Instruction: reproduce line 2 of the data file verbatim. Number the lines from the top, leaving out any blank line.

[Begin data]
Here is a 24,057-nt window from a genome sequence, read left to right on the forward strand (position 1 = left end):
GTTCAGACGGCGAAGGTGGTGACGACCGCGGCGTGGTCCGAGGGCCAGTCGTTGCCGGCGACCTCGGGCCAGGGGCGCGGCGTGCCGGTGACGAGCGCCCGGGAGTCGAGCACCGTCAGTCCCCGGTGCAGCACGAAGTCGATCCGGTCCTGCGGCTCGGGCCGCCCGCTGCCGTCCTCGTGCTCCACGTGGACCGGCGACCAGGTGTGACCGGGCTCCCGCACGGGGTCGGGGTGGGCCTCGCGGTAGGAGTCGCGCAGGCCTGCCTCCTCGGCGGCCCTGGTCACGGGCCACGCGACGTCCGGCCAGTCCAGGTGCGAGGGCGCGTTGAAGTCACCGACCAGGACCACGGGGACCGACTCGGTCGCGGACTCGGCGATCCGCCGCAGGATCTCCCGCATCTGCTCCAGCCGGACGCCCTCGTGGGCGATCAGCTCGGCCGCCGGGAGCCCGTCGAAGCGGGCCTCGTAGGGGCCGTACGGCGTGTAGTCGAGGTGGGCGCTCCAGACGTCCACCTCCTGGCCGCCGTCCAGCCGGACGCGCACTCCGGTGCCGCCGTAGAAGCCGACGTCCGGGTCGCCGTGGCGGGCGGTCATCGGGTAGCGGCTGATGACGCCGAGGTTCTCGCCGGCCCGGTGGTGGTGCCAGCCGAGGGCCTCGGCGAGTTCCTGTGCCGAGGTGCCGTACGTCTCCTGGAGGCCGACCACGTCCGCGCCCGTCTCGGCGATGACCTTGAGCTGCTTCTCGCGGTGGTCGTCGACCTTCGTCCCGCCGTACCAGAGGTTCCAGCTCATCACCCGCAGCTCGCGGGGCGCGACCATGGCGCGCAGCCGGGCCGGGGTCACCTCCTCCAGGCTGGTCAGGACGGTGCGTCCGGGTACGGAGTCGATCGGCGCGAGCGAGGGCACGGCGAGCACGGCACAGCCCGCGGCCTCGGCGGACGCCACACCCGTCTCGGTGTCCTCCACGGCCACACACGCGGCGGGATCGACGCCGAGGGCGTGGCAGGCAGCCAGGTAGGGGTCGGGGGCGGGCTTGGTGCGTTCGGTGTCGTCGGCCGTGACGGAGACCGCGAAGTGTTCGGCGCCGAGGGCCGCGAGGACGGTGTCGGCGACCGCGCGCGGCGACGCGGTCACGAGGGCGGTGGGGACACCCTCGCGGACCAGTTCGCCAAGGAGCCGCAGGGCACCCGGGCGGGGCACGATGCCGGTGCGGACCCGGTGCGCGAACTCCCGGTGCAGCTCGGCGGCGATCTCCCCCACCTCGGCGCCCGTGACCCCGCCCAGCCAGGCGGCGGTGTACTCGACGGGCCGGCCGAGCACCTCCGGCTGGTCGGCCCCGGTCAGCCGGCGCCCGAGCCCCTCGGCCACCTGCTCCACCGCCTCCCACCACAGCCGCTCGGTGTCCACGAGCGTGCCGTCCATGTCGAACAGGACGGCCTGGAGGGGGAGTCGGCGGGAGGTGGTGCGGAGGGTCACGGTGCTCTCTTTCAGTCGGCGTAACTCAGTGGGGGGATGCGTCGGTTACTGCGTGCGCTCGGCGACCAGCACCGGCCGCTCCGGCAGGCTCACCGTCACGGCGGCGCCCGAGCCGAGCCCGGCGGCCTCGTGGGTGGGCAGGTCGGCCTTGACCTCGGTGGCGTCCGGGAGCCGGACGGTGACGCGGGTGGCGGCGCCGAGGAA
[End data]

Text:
GTTCAGACGGCGAAGGTGGTGACGACCGCGGCGTGGTCCGAGGGCCAGTCGTTGCCGGCGACCTCGGGCCAGGGGCGCGGCGTGCCGGTGACGAGCGCCCGGGAGTCGAGCACCGTCAGTCCCCGGTGCAGCACGAAGTCGATCCGGTCCTGCGGCTCGGGCCGCCCGCTGCCGTCCTCGTGCTCCACGTGGACCGGCGACCAGGTGTGACCGGGCTCCCGCACGGGGTCGGGGTGGGCCTCGCGGTAGGAGTCGCGCAGGCCTGCCTCCTCGGCGGCCCTGGTCACGGGCCACGCGACGTCCGGCCAGTCCAGGTGCGAGGGCGCGTTGAAGTCACCGACCAGGACCACGGGGACCGACTCGGTCGCGGACTCGGCGATCCGCCGCAGGATCTCCCGCATCTGCTCCAGCCGGACGCCCTCGTGGGCGATCAGCTCGGCCGCCGGGAGCCCGTCGAAGCGGGCCTCGTAGGGGCCGTACGGCGTGTAGTCGAGGTGGGCGCTCCAGACGTCCACCTCCTGGCCGCCGTCCAGCCGGACGCGCACTCCGGTGCCGCCGTAGAAGCCGACGTCCGGGTCGCCGTGGCGGGCGGTCATCGGGTAGCGGCTGATGACGCCGAGGTTCTCGCCGGCCCGGTGGTGGTGCCAGCCGAGGGCCTCGGCGAGTTCCTGTGCCGAGGTGCCGTACGTCTCCTGGAGGCCGACCACGTCCGCGCCCGTCTCGGCGATGACCTTGAGCTGCTTCTCGCGGTGGTCGTCGACCTTCGTCCCGCCGTACCAGAGGTTCCAGCTCATCACCCGCAGCTCGCGGGGCGCGACCATGGCGCGCAGCCGGGCCGGGGTCACCTCCTCCAGGCTGGTCAGGACGGTGCGTCCGGGTACGGAGTCGATCGGCGCGAGCGAGGGCACGGCGAGCACGGCACAGCCCGCGGCCTCGGCGGACGCCACACCCGTCTCGGTGTCCTCCACGGCCACACACGCGGCGGGATCGACGCCGAGGGCGTGGCAGGCAGCCAGGTAGGGGTCGGGGGCGGGCTTGGTGCGTTCGGTGTCGTCGGCCGTGACGGAGACCGCGAAGTGTTCGGCGCCGAGGGCCGCGAGGACGGTGTCGGCGACCGCGCGCGGCGACGCGGTCACGAGGGCGGTGGGGACACCCTCGCGGACCAGTTCGCCAAGGAGCCGCAGGGCACCCGGGCGGGGCACGATGCCGGTGCGGACCCGGTGCGCGAACTCCCGGTGCAGCTCGGCGGCGATCTCCCCCACCTCGGCGCCCGTGACCCCGCCCAGCCAGGCGGCGGTGTACTCGACGGGCCGGCCGAGCACCTCCGGCTGGTCGGCCCCGGTCAGCCGGCGCCCGAGCCCCTCGGCCACCTGCTCCACCGCCTCCCACCACAGCCGCTCGGTGTCCACGAGCGTGCCGTCCATGTCGAACAGGACGGCCTGGAGGGGGAGTCGGCGGGAGGTGGTGCGGAGGGTCACGGTGCTCTCTTTCAGTCGGCGTAACTCAGTGGGGGGATGCGTCGGTTACTGCGTGCGCTCGGCGACCAGCACCGGCCGCTCCGGCAGGCTCACCGTCACGGCGGCGCCCGAGCCGAGCCCGGCGGCCTCGTGGGTGGGCAGGTCGGCCTTGACCTCGGTGGCGTCCGGGAGCCGGACGGTGACGCGGGTGGCGGCGCCGAGGAA